What is the lifetime of the object returned by the call to val()? I
would have thought it should be destroyed immediately, creating a
dangling reference, yet the program works, does the returned object
live until the end of it's enclosing scope?

Anything, because this is Undefined Behavior.


Is a diagnostic required?


Undefined Behavior does not require a diagnostic: it's Undefined what
happens... ;-)

--
A: Because it messes up the order in which people normally read text.
Q: Why is it such a bad thing?
A: Top-posting.
Q: What is the most annoying thing on usenet and in e-mail?
May 2 '06 #7
* Alf P. Steinbach:
* Old Wolf:
Alf P. Steinbach wrote:
* Andrew Ward:
X val() { return X(); }

int main()
{
X & x = val();

What is the lifetime of the object returned by the call to val()? I
would have thought it should be destroyed immediately, creating a
dangling reference, yet the program works, does the returned object
live until the end of it's enclosing scope?
Anything, because this is Undefined Behavior.


Is a diagnostic required?


Undefined Behavior does not require a diagnostic: it's Undefined what
happens... ;-)


Hey, wait, that's true, but the function doesn't return a reference.

So it's not UB, it's simply something that should not compile (i.e. a
diagnostic is required).

I thought this was something that compiled.

--
A: Because it messes up the order in which people normally read text.
Q: Why is it such a bad thing?
A: Top-posting.
Q: What is the most annoying thing on usenet and in e-mail?
May 2 '06 #8
Alf P. Steinbach wrote:
* Alf P. Steinbach:
* Old Wolf:
Alf P. Steinbach wrote:
* Andrew Ward:
> X val() { return X(); }
>
> int main()
> {
> X & x = val();
>
> What is the lifetime of the object returned by the call to val()? I
> would have thought it should be destroyed immediately, creating a
> dangling reference, yet the program works, does the returned object
> live until the end of it's enclosing scope?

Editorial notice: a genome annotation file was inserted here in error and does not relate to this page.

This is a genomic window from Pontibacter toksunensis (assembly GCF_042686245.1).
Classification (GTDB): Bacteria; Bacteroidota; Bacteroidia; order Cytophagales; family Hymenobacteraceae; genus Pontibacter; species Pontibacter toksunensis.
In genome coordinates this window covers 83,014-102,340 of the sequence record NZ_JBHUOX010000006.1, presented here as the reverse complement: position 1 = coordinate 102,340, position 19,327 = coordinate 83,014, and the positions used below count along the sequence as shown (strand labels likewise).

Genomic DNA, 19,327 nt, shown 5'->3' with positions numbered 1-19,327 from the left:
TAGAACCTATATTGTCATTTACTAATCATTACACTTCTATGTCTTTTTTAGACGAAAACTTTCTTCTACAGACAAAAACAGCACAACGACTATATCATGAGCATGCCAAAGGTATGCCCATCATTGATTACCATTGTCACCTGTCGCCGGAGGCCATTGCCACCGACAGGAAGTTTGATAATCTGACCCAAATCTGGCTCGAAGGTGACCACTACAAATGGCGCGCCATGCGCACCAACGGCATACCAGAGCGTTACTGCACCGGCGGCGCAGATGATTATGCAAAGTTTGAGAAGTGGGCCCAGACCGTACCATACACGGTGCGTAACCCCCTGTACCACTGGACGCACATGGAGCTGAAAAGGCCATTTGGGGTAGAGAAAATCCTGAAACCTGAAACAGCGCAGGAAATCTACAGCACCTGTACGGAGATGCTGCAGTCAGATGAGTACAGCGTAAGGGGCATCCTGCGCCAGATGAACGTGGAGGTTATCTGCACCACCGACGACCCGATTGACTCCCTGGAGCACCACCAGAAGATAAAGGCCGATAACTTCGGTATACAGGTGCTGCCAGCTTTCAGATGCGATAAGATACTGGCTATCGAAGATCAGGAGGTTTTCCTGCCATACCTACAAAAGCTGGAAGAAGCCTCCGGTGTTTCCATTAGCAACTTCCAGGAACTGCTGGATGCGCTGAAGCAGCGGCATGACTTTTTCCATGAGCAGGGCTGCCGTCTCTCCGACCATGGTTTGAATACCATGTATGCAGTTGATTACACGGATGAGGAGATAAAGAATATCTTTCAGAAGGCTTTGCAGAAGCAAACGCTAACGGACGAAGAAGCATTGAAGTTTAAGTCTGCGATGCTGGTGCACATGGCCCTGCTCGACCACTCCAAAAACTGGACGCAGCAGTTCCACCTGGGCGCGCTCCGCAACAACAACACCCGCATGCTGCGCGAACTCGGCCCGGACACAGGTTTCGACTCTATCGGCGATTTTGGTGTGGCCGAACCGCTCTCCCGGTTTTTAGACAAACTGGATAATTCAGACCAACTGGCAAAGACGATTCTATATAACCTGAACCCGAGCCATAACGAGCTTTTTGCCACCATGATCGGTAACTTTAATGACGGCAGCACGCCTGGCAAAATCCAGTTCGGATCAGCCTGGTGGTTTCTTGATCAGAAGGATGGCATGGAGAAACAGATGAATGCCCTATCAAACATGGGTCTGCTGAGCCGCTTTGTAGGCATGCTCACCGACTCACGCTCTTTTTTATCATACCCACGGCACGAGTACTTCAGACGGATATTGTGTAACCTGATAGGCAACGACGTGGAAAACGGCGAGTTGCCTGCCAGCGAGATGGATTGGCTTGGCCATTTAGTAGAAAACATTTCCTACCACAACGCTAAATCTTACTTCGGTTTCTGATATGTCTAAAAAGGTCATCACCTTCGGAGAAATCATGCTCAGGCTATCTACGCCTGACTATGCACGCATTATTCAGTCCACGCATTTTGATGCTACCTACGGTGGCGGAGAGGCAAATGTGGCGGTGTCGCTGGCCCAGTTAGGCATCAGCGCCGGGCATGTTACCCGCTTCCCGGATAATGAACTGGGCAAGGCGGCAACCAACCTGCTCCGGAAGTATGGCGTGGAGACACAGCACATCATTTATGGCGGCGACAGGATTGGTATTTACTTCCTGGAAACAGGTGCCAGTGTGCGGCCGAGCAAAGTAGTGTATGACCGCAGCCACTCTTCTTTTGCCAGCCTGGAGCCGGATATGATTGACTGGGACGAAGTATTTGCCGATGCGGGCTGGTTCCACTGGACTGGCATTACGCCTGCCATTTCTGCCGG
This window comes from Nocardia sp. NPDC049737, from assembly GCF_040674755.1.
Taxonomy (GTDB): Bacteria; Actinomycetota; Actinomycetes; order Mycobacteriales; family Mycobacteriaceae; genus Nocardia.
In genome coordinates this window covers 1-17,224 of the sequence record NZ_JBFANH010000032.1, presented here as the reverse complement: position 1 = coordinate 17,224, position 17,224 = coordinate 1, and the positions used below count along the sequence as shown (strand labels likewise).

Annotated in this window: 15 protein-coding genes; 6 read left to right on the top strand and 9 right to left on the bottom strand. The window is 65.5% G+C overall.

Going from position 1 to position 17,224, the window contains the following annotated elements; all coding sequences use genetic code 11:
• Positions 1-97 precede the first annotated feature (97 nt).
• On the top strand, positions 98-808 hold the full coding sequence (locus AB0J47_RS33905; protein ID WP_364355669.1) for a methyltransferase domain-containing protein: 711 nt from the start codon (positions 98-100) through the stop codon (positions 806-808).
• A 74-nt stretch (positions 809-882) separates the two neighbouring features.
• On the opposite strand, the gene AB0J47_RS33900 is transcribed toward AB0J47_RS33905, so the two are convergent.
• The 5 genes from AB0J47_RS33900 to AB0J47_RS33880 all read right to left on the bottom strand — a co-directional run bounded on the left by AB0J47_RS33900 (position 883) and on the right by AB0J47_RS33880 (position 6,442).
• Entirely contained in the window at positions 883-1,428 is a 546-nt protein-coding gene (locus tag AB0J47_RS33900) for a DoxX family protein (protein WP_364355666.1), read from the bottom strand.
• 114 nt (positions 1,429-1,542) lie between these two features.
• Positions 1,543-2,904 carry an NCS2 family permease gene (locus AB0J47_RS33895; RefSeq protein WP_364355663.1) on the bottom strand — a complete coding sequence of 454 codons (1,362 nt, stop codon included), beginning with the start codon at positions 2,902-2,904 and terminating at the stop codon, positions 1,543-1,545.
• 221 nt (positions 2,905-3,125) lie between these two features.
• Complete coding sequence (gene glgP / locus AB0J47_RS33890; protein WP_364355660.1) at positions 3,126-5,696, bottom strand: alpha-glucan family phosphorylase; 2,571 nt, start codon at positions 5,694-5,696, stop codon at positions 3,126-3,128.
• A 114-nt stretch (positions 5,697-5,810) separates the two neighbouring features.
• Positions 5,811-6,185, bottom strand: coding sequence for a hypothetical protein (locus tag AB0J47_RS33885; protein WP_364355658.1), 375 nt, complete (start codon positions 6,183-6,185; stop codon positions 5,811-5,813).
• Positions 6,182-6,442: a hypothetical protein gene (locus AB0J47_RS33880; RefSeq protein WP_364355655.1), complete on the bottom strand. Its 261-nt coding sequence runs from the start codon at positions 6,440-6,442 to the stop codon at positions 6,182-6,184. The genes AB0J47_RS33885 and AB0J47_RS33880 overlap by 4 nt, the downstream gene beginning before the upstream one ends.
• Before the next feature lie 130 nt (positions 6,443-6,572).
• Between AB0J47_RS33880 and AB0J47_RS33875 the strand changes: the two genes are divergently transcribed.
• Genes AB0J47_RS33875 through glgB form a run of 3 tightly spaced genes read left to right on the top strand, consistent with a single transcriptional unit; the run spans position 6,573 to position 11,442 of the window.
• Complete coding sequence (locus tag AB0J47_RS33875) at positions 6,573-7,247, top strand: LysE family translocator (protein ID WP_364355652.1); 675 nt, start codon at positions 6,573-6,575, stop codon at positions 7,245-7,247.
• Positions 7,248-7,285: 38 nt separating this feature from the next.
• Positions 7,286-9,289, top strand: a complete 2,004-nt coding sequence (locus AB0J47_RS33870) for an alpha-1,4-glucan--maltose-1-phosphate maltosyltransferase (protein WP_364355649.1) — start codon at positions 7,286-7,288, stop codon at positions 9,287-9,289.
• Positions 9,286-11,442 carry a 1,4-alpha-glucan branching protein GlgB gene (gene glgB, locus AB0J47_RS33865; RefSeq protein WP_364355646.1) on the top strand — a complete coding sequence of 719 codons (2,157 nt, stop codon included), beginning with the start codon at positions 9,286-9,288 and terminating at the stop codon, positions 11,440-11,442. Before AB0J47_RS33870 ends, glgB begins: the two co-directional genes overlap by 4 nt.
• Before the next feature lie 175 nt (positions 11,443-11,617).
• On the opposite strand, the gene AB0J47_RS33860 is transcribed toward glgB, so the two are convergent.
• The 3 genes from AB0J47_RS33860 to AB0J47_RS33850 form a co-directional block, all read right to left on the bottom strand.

Anything, because this is Undefined Behavior.

Is a diagnostic required?


Undefined Behavior does not require a diagnostic: it's Undefined what
happens... ;-)


Hey, wait, that's true, but the function doesn't return a reference.

So it's not UB, it's simply something that should not compile (i.e. a
diagnostic is required).

I thought this was something that compiled.


Thanks both of you for your replies. If I understand correctly it would
be a compiler bug if the original posted code compiled without error.
This is the case with VS 2003 and 2005. But GCC 3.3.5 reports the error
correctly with this message:
error: invalid initialization of non-const reference of type 'X&' from
temporary of type 'X'

May 2 '06 #9
Alf P. Steinbach wrote:
* Alf P. Steinbach:
* Old Wolf:
Alf P. Steinbach wrote:
* Andrew Ward:
> X val() { return X(); }
>
> int main()
> {
> X & x = val();
>
> What is the lifetime of the object returned by the call to val()? I
> would have thought it should be destroyed immediately, creating a
> dangling reference, yet the program works, does the returned object
> live until the end of it's enclosing scope?
Anything, because this is Undefined Behavior.

Is a diagnostic required?


Undefined Behavior does not require a diagnostic: it's Undefined what
happens... ;-)